In the end, it all boils down to trust. You trust this person to handle your career, and in return, she trusts you to write good work. You'll disagree sometimes, but as long as you trust each other, that's okay. If you're honest and open to ideas but not a pushover, you'll be fine. And if there comes a time when you no longer feel you can trust this person, move on. If you feel you are being neglected, move on. A successful screenwriter once told me "A manager who never calls is not your manager." Remember that. Don't cling to hope like a neglected wife; Just pack your bags and go.

For more on this topic, I recommend you read Craig Mazin's recent post on the subject over on Done Deal Pro.

Monday, March 10, 2014

Rep Relationships: Outsourced Post #3

After receiving this question about rep/writer relationships:

 Is it true that managers and agents will only do something for you twice---after you give them the first spec they like and if that doesn't sell then if you are generating income for them----otherwise they won't do anything for you because they have 35 plus other clients (managers) or (70-80 for agents)... Would a new writer get lost in the shuffle at a big management company like Anonymous Content or Benderspink if they aren't hot right away...or is it better to go with a medium manager who's a hot spec seller.... How do you figure out which managers will take time to develop material and build a new client's career from ones that are strictly going for the one off quick deal?

I asked several of my writer buddies to help out by giving their perspective, since every relationship is different and I haven't had that many. You can find Part One HERE and Part Two HERE 

Writer #5 is just getting started, but after a high profile introduction his script got passed all over town:
I have both agents and managers. Fortunately, I love 'em. They're exactly the people I thought they were. They work their asses off, and they fight for me. However, the road to figuring out the question of representation was full of hiccups. It was very challenging. My situation was fairly bizarre.
I was fortunate enough to have a few options, which was wonderful and surreal and humbling. It's also taxing and stressful and terrifying. As someone who wasn't based in LA, I wasn't able to meet the majority of the reps in person. This only complicates matters. It's hard to really read someone based off a Skype session, a phone conversation, etc. I encountered a wealth of intelligent, incredibly talented, and admirable people. This only made things more difficult. A large part of the equation is figuring out who genuinely believes in you. Will this agent/manager work hard for you, not just in five minutes, but in five years? Because ideally, that's what these partnerships will be: long term ones.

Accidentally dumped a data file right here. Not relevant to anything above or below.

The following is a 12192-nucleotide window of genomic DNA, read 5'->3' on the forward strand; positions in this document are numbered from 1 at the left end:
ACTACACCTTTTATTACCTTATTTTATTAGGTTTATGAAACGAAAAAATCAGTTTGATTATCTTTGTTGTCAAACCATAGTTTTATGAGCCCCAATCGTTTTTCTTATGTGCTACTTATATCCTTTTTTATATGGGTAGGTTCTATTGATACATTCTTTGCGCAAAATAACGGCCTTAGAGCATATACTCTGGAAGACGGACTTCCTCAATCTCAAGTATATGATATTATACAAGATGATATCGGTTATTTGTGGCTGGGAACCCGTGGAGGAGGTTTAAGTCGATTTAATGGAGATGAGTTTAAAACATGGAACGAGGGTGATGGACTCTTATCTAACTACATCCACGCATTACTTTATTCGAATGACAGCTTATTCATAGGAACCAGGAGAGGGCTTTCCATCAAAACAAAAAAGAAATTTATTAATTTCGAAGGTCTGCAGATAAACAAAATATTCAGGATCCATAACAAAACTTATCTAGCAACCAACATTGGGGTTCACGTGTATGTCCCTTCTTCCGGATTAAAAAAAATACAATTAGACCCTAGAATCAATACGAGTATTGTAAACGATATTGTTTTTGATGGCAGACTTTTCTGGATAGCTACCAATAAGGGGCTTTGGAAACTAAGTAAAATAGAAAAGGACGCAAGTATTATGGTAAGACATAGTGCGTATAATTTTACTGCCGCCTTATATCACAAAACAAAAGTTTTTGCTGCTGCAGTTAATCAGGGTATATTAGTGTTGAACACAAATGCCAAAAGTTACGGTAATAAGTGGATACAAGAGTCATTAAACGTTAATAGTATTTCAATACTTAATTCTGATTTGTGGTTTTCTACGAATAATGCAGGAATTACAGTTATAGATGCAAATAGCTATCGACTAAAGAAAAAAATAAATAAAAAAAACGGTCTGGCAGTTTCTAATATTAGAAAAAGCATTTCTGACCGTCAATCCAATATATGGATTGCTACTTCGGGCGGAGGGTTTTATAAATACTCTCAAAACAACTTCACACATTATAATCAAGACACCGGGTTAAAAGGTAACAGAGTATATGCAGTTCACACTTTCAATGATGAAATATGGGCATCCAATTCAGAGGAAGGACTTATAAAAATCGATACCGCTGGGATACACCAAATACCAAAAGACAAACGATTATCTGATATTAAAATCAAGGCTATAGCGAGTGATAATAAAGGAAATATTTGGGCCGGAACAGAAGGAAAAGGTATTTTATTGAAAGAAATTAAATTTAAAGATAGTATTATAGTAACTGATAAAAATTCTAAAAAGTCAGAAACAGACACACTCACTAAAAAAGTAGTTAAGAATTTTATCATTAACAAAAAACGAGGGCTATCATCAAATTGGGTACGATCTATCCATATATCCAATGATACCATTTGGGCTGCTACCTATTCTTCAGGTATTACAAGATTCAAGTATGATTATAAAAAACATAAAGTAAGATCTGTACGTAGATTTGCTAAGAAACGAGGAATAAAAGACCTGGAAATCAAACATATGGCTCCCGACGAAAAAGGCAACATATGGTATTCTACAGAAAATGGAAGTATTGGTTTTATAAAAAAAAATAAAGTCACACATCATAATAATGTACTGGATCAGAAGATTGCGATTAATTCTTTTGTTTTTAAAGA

A manager is your creative partner. Let me correct that - a good manager is your creative partner. As the industry has shifted, some agents have found footing in the managerial world. These people are plenty talented, but in some cases, their strong suit is not in the development of material. For me, that's the purpose of a manager. A manager is the person you're in the trenches with through every step of the creative process. They are your sounding board. They are someone with whom you're incredibly vulnerable, as you share your most embryonic ideas and early drafts.

For those lucky enough to be in a situation in which you're forced to choose between agencies or managerial firms of various sizes -- the behemoths and the smaller, boutique shops -- like everything in our business, there is no concrete rule to guide you here. So much of this comes down to your gut. You must absolutely be mindful of your agent/manager's client list, the size of their company, and how you fit into the equation. Do you want someone who is hungry? Always. Unfortunately, the hungriest are also, most often, the youngest. However, if you believe that Giant Agent/Manager X from Big Company Y, with a client list full of established writers, adores your writing and truly believes in your potential, that person may be the right rep for you.